Conflicts in the North of Ireland, 1900–2000

Flashpoints and fracture zones

Alan F. Parkinson & Éamon Phoenix editors

Hardback €49.50
Catalogue Price: €55.00
Out of Stock
ISBN: 978-1-84682-189-9
October 2010. 288pp.

An interesting and valuable volume which covers a great deal of ground, much of it familiar but some of it less so … Phoenix brings his great knowledge of constitutional nationalist politics to bear in his excellent piece [on Ulster nationalist Cahir Healy] … Another fine piece is a survey, by Graham Walker and Aaron Edwards, of the Northern Ireland Labour Party … Two further essays which add to our understanding of important questions are Fionntán de Brún’s engaging study of the fortunes of the Irish language under the unionist devolved government [and] a further item by Parkinson, on the “Poppy Day Massacre” at Enniskillen in 1987 and its impact in Ireland, Britain and further afield', Philip Ollerenshaw, EHR (February 2013).

‘This is a wide-ranging book that addresses the turbulence that characterized the north of Ireland throughout the twentieth century … One of the most compelling themes addresses the class and religious tension within industrial Belfast and considers how intercommunal relations were bedevilled by fear, sectarianism, and violence … The troubled history of Belfast is addressed at length … The editors and many of the contributors to this volume succeed best in exploring how sectarianism exacerbated class and political divisions in the north of Ireland and helped promote fear, mistrust, and ultimately violence. This is the strength of the volume as it enhances our understanding of a community that remains deeply divided', Robert Savage, Journal of British Studies (January 2012).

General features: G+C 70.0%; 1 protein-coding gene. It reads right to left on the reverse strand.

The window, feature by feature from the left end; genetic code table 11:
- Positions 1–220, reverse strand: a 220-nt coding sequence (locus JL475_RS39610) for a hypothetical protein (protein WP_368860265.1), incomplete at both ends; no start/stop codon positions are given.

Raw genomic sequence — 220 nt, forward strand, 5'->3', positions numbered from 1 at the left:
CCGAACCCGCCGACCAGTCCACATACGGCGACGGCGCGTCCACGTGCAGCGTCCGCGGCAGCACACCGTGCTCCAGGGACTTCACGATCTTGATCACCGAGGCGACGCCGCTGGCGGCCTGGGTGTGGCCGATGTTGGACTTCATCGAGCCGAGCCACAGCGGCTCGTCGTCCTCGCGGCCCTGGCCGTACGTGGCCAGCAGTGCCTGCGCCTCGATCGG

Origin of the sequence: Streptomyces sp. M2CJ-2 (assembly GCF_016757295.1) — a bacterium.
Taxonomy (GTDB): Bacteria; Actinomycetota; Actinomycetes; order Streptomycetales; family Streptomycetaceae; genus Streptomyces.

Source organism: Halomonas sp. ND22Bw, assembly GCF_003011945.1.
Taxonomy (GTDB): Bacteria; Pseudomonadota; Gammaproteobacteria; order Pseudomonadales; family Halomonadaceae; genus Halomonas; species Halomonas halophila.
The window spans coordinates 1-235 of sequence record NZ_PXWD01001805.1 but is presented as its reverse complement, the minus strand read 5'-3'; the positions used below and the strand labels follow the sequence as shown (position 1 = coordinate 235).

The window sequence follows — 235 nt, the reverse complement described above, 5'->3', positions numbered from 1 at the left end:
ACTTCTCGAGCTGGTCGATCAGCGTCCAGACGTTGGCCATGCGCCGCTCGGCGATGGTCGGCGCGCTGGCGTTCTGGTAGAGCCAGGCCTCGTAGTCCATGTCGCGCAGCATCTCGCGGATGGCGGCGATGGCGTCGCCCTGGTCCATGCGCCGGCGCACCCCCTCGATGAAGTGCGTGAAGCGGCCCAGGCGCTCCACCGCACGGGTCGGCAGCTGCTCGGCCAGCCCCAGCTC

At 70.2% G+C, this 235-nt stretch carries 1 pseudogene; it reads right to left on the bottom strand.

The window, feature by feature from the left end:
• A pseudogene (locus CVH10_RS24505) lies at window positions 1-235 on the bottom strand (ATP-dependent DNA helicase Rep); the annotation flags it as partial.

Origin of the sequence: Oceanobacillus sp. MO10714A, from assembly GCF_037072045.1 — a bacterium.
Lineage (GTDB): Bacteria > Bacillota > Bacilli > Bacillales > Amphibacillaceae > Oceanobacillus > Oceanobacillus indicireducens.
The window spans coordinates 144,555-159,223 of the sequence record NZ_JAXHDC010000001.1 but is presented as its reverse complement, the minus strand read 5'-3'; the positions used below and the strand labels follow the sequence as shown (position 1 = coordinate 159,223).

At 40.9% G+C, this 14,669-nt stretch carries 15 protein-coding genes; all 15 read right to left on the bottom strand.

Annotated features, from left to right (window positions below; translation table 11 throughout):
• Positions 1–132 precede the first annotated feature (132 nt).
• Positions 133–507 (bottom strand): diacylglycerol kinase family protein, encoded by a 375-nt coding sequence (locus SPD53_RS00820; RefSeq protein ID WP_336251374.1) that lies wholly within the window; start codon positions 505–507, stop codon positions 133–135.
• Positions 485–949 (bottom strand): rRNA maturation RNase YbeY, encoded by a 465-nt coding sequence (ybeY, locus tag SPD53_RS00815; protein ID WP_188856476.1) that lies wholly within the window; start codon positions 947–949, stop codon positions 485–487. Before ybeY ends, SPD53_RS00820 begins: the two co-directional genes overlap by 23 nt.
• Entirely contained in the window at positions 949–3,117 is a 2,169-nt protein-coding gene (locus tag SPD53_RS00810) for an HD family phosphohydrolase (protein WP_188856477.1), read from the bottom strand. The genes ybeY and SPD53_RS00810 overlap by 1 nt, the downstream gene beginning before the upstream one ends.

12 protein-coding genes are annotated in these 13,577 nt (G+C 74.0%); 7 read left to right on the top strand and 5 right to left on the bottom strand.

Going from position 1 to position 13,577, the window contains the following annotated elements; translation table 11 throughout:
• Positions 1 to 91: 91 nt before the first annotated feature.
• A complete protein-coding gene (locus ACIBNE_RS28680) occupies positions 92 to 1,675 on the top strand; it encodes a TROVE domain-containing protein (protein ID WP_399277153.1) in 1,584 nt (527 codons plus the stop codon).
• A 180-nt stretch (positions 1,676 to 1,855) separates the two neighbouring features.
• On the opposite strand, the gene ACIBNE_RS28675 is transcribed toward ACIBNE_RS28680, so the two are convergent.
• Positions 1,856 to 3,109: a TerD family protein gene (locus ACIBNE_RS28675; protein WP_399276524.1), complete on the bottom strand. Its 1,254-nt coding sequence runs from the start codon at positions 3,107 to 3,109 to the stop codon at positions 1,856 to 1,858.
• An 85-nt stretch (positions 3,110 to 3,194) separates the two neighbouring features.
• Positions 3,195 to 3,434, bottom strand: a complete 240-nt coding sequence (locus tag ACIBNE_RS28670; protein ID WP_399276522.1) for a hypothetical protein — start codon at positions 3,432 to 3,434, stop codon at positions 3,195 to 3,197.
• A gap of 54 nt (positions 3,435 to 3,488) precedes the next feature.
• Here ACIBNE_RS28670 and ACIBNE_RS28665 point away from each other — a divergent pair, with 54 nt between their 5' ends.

' … these are essays of a genuinely high quality and in the context of their subject matter offer, even to a well-informed reader, a deeper insight into why certain things happened and continue to happen in the North of Ireland … there is true knowledge here', Joe Horgan, Books Ireland (April 2012).